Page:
December 2017

To link inflation and unemployment, you don´t need the Phillips Curve

Recently Joe Gagnon of the PIIE (Peterson Institute for International Economics) has used both the US and Japan to argue that there is no inflation puzzle. In other words, the Phillips Curve is alive and well. In the US piece, Gagnon writes: Some economists are puzzled over why US inflation has remained low while the economy has reached, or even exceeded, potential employment. Commentators have argued that central banks are wrong to place too much faith in the Phillips curve model, in which inflation responds to deviations from potential employment…, Yet inflation is behaving exactly as the Phillips curve would…...

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Bitcoin seems on an unstoppable tear. Rising from about USD 700 in January 2017, to about USD 11,000 in early December and now to about USD 15,000 as of mid-December, the cryptocurrency has ‘crushed its enemies, and seen them driven before it’. Many commentators claim Bitcoin is a bubble, after all, so the thinking goes, what do markets do but arbitrarily rise, and then randomly crash, causing havoc? Of course, Market Monetarists see things differently. We respect markets, fear them too, and completely reject the concept of a “bubble”. If the participants in the market decide Bitcoin is worth USD… Read More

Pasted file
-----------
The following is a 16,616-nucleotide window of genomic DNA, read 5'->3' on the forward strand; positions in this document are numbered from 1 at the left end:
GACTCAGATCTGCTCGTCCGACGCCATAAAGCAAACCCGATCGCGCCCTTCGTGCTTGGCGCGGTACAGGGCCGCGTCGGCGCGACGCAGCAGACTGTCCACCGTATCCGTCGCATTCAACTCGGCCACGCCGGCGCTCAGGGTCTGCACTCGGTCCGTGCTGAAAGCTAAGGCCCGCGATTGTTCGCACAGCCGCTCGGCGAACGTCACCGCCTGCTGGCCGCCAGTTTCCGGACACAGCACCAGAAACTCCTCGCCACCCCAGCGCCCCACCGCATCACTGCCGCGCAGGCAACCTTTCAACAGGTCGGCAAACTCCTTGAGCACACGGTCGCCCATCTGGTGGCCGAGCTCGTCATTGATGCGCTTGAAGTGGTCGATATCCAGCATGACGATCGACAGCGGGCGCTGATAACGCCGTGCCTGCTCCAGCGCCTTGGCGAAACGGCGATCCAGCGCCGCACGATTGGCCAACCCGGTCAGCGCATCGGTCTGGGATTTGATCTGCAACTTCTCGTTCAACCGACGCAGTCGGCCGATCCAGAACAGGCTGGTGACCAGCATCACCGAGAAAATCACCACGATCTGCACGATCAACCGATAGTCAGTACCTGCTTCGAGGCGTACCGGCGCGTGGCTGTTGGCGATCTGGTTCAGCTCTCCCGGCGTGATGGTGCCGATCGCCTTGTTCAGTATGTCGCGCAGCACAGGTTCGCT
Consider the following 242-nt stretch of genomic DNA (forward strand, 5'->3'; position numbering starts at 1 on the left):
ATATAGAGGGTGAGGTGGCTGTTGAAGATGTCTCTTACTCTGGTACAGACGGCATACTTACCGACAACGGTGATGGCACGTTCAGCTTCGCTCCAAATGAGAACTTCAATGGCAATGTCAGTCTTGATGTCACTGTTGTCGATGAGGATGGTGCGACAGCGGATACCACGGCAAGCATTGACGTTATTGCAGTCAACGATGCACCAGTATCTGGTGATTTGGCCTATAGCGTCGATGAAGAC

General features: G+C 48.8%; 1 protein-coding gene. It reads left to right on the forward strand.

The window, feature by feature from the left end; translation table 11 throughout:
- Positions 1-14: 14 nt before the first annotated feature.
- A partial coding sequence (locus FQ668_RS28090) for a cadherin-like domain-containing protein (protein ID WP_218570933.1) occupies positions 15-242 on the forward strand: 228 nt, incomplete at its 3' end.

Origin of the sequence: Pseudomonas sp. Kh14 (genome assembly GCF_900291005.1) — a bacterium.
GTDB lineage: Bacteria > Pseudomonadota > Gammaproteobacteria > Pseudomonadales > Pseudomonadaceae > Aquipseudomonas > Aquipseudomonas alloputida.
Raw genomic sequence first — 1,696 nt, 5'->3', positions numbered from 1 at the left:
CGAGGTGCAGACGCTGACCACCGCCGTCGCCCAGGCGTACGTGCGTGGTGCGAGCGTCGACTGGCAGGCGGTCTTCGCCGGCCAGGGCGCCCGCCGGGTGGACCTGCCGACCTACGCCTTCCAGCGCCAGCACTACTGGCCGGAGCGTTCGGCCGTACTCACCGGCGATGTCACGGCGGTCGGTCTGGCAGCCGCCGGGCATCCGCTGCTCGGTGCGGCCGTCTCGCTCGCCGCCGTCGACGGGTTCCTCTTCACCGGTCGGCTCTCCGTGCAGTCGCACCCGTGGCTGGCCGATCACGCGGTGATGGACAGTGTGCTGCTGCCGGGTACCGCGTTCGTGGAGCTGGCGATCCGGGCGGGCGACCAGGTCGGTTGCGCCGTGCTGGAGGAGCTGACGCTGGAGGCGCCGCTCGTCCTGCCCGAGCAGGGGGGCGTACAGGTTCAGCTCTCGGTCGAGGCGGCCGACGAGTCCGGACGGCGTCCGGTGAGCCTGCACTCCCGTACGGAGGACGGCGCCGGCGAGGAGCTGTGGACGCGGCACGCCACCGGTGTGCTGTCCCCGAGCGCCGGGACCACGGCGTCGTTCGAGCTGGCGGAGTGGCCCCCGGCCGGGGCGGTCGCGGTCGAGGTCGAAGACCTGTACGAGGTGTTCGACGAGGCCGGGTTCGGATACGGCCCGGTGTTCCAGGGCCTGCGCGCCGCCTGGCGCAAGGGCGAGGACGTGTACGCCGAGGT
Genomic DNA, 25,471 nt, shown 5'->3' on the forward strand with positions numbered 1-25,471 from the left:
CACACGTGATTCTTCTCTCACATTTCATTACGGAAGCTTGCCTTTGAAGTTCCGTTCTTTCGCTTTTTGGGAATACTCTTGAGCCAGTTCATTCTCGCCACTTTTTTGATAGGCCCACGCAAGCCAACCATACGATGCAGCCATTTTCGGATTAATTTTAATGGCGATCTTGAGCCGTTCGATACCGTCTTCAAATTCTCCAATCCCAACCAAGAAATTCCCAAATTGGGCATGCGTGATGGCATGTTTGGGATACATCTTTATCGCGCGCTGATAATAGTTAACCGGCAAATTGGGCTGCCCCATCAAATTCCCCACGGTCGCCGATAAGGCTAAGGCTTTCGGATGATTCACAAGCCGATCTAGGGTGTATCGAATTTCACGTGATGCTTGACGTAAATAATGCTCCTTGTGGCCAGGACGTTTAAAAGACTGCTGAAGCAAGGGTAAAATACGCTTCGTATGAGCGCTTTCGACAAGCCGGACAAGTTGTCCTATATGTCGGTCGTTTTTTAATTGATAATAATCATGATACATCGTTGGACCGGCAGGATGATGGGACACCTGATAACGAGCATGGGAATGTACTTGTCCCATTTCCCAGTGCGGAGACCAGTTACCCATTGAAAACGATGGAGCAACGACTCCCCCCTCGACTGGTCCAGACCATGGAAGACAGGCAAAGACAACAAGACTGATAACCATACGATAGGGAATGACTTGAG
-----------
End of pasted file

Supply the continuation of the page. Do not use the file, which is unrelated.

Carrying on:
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US Unit Labor Costs Q3 2017 Below Q4 2015 Level

While the US Federal Reserve manifests ever-rising hysteria regarding “tight labor” markets in the US, and Martin Feldstein warns of inflationary holocausts, unit labor costs have been….falling in the US. The Bureau of Labor Statistics reported Dec. 6 that Q3 unit labor costs fell 0.7% YOY. To smoothen short-term noise, the 4-quarter moving average of ULC year-on-year growth has moved into negative territory, a pattern consistent with post-recession periods, when productivity rises and labor compensation growth lags. Tellingly, unit labor costs are now below levels of Q4 2015. The untold story is not of rising wages but rather of US…...

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Week ending Friday December 8th 2017 Little market excitement this week as the S&P500 consolidated the strong 3% upward move to record levels that occurred over the prior two weeks. An impressive performance given the USD was steadily strengthening. At one point, a fall in the 10yr yield squeezed the 10yr-2yr spread to a 10-year low of 50bps, before ending the week where it started. New FOMC Projections out on Thursday with 25bps rate rise There is little interest in next week’s FOMC meeting where a 25bps rise is certain. The statement could provide some interest of course, but most…...

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The Employment Report: The Fed never “loses”